Malala and Dr Aafia

Published Oct 26, 2012 03:58am

THIS is apropos of the letter ‘Aafia vs Malala’ by Shafiq Murad (Oct 21). I am dismayed after reading the letter as the writer, in an attempt to criticise the attack on young activist Malala Yousufzai, has tried to degrade Dr Aafia Siddiqui without going into the ground realities of her case.

The writer has simply slandered Dr Aafia by calling her first a woman ‘working for anti-Pakistan terrorists’ and then ‘an American terrorist’.

This is such an obnoxious attempt to malign a highly qualified, dignified and patriotic persons, who was picked up from Karachi, and brutally tortured, convicted and then sentenced for 86 years on American soil after a controversial court hearing with a highly dubious allegation that she attempted to shoot at an American soldier.

One of her sons has also been disappeared from the scene with the reports that he might have been secretly tortured and murdered. In reality, the actual crime of Dr Aafia was that she only attempted to present Islam and Pakistan in good light in the international media which could not be tolerated by some anti-Pakistan elements. Even former American Attorney General Ramsey Clarke has backed the release of Dr Aafia while pledging her innocence. Our Interior Minister Rehman Malik has also vowed on numerous occasions to bring Dr Aafia back.

The writer also says that ‘patriotic Pakistanis are angry over the glorification of an American terrorist’, which is a claim that truly belies logic.

In another comment, the writer has laid the responsibility of plastering Dr Aafia’s photos all over the country on ‘pro-terrorism parties’ though, in reality, any average Pakistani who even has little knowledge about the case has sympathy with Dr Aafia, her family and wants her release.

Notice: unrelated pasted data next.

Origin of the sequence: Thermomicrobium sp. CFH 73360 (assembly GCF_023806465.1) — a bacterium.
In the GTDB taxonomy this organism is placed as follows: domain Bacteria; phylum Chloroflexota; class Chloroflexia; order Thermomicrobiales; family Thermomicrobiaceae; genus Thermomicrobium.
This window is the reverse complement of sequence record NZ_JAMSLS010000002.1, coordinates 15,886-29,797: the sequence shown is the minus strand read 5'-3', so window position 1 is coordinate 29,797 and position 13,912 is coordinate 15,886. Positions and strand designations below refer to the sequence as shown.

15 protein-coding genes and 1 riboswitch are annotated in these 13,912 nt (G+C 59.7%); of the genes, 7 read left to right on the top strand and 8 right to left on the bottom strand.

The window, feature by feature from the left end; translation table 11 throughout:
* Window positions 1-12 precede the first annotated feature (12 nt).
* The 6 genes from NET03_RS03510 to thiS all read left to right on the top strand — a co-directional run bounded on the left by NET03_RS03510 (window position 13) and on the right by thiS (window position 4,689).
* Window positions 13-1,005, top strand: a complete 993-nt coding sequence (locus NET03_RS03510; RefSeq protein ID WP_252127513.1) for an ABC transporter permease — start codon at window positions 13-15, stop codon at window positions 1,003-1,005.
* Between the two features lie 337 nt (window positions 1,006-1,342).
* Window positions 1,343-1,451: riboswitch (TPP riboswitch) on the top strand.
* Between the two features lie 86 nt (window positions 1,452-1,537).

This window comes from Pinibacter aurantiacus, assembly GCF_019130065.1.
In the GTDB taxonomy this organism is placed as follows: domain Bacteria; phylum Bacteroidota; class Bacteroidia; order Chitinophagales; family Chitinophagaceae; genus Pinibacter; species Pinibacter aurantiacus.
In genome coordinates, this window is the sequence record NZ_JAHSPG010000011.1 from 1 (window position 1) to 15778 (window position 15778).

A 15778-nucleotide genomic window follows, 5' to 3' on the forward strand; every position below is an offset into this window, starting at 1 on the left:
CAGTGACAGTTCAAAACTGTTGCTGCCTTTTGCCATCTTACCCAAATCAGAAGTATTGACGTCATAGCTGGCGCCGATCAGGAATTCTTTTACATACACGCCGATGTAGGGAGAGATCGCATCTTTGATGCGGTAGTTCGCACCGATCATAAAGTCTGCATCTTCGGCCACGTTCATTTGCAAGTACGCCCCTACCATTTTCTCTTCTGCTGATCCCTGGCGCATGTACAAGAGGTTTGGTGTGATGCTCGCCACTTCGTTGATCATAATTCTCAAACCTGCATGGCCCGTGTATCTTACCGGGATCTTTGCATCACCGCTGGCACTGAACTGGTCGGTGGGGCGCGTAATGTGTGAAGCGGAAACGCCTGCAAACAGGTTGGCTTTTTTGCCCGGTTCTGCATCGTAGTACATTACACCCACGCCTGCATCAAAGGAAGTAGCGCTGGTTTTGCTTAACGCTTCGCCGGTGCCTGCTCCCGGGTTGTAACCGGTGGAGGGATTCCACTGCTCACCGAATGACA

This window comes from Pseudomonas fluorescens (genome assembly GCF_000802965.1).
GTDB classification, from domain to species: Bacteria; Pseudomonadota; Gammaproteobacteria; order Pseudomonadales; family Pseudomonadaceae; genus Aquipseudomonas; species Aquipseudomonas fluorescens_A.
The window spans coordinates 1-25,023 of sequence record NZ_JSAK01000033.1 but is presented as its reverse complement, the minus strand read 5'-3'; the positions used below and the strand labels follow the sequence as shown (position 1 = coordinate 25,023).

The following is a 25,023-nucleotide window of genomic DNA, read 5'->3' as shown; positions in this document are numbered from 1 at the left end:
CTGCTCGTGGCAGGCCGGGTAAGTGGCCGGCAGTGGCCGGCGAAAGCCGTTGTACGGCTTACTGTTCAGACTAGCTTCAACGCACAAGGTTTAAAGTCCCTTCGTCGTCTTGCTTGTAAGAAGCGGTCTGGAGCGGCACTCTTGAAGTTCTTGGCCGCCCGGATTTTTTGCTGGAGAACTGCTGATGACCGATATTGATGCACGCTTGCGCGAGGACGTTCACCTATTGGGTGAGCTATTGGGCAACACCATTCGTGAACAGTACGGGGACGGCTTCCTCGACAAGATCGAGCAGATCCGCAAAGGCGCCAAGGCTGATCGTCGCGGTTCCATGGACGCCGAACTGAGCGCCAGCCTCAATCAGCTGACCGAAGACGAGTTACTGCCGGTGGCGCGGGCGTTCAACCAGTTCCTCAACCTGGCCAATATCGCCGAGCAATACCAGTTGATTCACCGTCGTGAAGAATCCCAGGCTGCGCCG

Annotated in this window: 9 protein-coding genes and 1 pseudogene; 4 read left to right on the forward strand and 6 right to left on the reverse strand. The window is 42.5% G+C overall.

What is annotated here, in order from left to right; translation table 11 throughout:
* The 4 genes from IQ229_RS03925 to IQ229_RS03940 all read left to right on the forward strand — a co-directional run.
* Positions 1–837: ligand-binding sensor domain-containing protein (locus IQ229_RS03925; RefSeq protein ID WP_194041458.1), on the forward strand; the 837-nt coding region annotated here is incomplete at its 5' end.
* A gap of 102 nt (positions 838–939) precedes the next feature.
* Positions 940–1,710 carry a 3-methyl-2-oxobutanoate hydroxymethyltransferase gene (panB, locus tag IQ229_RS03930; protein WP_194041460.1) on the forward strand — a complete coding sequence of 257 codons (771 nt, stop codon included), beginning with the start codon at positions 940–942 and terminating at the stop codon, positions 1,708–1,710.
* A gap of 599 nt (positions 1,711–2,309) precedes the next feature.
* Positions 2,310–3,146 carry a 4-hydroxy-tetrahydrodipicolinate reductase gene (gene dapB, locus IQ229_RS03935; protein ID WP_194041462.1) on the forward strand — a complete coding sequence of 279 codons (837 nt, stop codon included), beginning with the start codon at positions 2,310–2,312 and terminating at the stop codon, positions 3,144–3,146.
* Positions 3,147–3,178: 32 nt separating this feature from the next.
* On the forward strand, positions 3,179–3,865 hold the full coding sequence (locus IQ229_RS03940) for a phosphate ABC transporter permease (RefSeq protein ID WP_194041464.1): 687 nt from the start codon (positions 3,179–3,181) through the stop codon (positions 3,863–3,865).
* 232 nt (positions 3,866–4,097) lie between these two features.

The writer should not have presented Dr Aafia in wrong light to show his support for Malala. While we all are angry and saddened on the attack on Malala and pray for her speedy recovery, let us also have sympathies and prayers for other deserving oppressed ones who may not be getting the same media attention like Malala.

REHAN SOHAIL     Karachi

It’s our loss

WHILE listening to the diverse views of people on the attack on Malala and the drone strikes, the only common thread that comes to mind is that we are all Pakistani.

Whose loss is this? When drone strikes kill innocents or terrorists kill or try to kill innocent people, it is our loss.

The attack on Malala is as condemnable as drone strikes. Attack on Malala is a plan to kill our sense of optimism. Drone strikes are dividing us.

As a Muslim and Pakistani I condemn the killing of human beings wherever and by whoever it is done. We need to have a consensus before it is too late. Why are we differentiating between matters of Malala and the drone strikes when both are a matter of our identity as a nation? United we stand divided we fall.

JUNAID HASHMAT S.W. Agency


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Comments (3) (Closed)


Fahim Khan (Canada)
Oct 26, 2012 05:52pm
Please don't just condemn the killing, also condemn the killers by name, be it US or Taliban: two faces of the same coin; both have nothing to do with humanity or religion.
observer
Oct 26, 2012 08:51am
Lame argument presented by Rehan Sohail. There are thousands in Pakistan who speak and act against US interests. They are not picked and jailed by USA !!!
UZA SYED
Oct 26, 2012 08:55am
It is interesting to note the persistent reference to the former US Attorney General Ramsey Clark's opinion about the conviction of a US citizen by the existing legal system of that country. Now, how can we the citizens of Pakistan become an interested party in this case of terrorism by an American citizen as her country sees it and the laws and legal system in an open court through a trial by jury agree and convict her. People like Ramsey Clark must do something to change the laws of United States as they are written and operate over there. We can't possibly be used for Mr Ramsey Clark's ambitions to realise whatever ambitions he still entertains.